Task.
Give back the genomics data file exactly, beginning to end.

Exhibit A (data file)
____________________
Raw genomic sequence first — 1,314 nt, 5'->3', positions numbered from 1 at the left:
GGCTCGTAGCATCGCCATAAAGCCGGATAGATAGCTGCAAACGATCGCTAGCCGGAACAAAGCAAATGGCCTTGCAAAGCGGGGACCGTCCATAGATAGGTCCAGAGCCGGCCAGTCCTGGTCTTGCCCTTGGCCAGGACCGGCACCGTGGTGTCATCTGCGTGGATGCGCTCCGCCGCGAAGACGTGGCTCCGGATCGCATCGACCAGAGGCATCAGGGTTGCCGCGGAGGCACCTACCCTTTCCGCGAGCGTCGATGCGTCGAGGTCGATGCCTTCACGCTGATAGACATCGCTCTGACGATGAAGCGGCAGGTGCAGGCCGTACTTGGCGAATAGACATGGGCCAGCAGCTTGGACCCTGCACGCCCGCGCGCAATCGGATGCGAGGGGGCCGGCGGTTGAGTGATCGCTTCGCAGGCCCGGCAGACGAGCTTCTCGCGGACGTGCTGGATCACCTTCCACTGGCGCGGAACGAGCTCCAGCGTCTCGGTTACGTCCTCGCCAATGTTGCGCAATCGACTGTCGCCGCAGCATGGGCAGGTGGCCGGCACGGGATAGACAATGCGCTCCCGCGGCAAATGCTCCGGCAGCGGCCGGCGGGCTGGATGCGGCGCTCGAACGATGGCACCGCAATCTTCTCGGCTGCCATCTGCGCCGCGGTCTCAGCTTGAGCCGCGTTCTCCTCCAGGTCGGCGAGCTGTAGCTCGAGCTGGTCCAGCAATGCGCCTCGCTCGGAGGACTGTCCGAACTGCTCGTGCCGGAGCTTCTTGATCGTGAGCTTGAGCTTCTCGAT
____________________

Raw genomic sequence first — 1,314 nt, 5'->3', positions numbered from 1 at the left:
GGCTCGTAGCATCGCCATAAAGCCGGATAGATAGCTGCAAACGATCGCTAGCCGGAACAAAGCAAATGGCCTTGCAAAGCGGGGACCGTCCATAGATAGGTCCAGAGCCGGCCAGTCCTGGTCTTGCCCTTGGCCAGGACCGGCACCGTGGTGTCATCTGCGTGGATGCGCTCCGCCGCGAAGACGTGGCTCCGGATCGCATCGACCAGAGGCATCAGGGTTGCCGCGGAGGCACCTACCCTTTCCGCGAGCGTCGATGCGTCGAGGTCGATGCCTTCACGCTGATAGACATCGCTCTGACGATGAAGCGGCAGGTGCAGGCCGTACTTGGCGAATAGACATGGGCCAGCAGCTTGGACCCTGCACGCCCGCGCGCAATCGGATGCGAGGGGGCCGGCGGTTGAGTGATCGCTTCGCAGGCCCGGCAGACGAGCTTCTCGCGGACGTGCTGGATCACCTTCCACTGGCGCGGAACGAGCTCCAGCGTCTCGGTTACGTCCTCGCCAATGTTGCGCAATCGACTGTCGCCGCAGCATGGGCAGGTGGCCGGCACGGGATAGACAATGCGCTCCCGCGGCAAATGCTCCGGCAGCGGCCGGCGGGCTGGATGCGGCGCTCGAACGATGGCACCGCAATCTTCTCGGCTGCCATCTGCGCCGCGGTCTCAGCTTGAGCCGCGTTCTCCTCCAGGTCGGCGAGCTGTAGCTCGAGCTGGTCCAGCAATGCGCCTCGCTCGGAGGACTGTCCGAACTGCTCGTGCCGGAGCTTCTTGATCGTGAGCTTGAGCTTCTCGAT